Wordplay Wednesday:   List-Making

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I am a great list-maker. I create detailed grocery lists only to leave them in the car or even at home when it is time to go to the store. I make lists of things to do, books to read, projects to attempt, stories to write, menus for dinner, errands to accomplish and so on. The lists mostly end up like the one for my groceries—not available when actually needed. 

One could be tempted to assert that for me creating a list is a waste of time, however I disagree. I think that in my case the physical act of creating the list is the salient  part of the exercise. By writing it down, I actually engage my brain and the list is then internalized and remembered. Not perfectly, mind you, but accurate enough.  I tend to get 95% or more of the things on my grocery list even when it is left behind at home.

When I was teaching, I would make my lessons plans for the week and rarely look at them again after entering them in the plan book. The act of thinking through my plans and writing them down was the important part, not looking back over them. There was rarely a need to do so. Plus, I often found that if I did vary from the plans, my “seat-of-the pants” thinking and resulted in serendipitous moments that were actually better than the original. Because I had taken the time to plan, my mind was able to make subconscious connections that seemed random, but really were not.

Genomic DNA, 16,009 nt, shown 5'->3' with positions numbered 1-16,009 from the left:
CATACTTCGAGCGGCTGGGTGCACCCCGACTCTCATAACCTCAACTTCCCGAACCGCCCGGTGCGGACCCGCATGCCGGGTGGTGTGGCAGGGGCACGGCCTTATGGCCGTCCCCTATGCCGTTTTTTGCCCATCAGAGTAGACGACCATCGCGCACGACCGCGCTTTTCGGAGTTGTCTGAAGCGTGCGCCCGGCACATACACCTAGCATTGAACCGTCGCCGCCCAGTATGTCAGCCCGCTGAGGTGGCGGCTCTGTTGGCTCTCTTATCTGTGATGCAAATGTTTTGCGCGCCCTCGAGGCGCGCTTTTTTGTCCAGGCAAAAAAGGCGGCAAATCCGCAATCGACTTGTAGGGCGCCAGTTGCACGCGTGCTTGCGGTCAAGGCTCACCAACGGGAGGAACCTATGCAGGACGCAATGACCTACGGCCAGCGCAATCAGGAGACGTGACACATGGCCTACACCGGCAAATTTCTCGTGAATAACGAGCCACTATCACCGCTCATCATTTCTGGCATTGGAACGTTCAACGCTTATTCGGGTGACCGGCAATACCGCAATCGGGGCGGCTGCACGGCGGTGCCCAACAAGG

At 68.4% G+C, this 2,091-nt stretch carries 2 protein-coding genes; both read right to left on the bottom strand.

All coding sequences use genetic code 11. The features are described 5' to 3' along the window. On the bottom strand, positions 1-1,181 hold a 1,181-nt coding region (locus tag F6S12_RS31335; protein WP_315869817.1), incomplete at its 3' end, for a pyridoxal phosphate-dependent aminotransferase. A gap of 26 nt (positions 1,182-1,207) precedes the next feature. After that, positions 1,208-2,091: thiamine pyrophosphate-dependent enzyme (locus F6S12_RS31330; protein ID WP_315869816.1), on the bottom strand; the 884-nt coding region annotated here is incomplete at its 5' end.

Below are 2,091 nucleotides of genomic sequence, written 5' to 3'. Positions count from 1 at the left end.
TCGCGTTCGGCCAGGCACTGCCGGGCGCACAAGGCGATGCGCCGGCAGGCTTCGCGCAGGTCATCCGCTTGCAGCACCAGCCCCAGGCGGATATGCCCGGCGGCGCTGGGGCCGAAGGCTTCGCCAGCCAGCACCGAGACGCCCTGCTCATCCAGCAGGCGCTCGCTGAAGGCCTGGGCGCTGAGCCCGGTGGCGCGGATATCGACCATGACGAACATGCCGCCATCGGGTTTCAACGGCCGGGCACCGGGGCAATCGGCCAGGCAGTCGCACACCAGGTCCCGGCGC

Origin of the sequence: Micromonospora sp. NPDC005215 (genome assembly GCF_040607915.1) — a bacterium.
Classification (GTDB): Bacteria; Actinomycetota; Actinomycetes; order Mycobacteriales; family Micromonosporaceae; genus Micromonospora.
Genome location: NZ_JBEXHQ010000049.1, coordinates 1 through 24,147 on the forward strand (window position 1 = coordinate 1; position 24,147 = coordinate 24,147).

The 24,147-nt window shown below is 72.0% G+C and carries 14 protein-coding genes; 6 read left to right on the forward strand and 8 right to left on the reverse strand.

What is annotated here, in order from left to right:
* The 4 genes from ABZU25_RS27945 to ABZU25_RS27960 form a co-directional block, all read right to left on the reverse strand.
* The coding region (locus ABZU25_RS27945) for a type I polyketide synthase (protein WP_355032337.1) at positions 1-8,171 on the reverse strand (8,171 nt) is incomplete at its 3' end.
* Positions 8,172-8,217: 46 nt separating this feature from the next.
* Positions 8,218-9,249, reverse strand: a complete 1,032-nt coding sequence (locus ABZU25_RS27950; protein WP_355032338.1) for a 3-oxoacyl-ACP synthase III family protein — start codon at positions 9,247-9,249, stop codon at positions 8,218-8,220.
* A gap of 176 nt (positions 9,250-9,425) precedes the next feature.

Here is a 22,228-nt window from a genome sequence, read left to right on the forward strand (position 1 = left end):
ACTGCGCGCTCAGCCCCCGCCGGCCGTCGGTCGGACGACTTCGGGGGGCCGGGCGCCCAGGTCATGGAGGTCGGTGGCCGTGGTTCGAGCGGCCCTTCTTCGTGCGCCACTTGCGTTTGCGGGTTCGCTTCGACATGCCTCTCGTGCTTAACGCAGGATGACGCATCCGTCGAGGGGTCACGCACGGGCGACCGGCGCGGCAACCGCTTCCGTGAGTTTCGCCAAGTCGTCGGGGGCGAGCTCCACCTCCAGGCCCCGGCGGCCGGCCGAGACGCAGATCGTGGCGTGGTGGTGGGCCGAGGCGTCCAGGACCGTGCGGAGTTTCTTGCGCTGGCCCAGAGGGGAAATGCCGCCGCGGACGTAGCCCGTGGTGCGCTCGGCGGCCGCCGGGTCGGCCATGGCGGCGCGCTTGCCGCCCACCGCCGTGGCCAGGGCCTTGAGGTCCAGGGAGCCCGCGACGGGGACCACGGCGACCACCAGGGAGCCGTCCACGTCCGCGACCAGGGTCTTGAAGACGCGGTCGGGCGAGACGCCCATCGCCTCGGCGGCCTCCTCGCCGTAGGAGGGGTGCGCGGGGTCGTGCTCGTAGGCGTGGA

So, this week I am advocating that try making lists and discover what comes to mind. You will find that as you write ideas or down, other things will pop into your head that may not seem relevant. Write them down anyway. Often the things that come unbidden from the recesses of our minds carry a lot of power. I find that sometimes those ideas have just been waiting for a chance to emerge and get some attention.


So what kind of list should you make? There are many options. I am going to offer several, but you may come up with others.  For this activity you can either set a timer or determine a certain number of items to list. Having either the time or the number parameter gives the exercise a bit of structure which helps with the thinking process.

Make a list and then choose an item off your list that has some power. Make a story, poem, essay, memoir, collage or art piece. Keep your lists in your writing. notebook and return to them often.

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Things I love              


Things I fear              


Favorite places


People I admire



Make a list and see where it takes you. Happy Writing!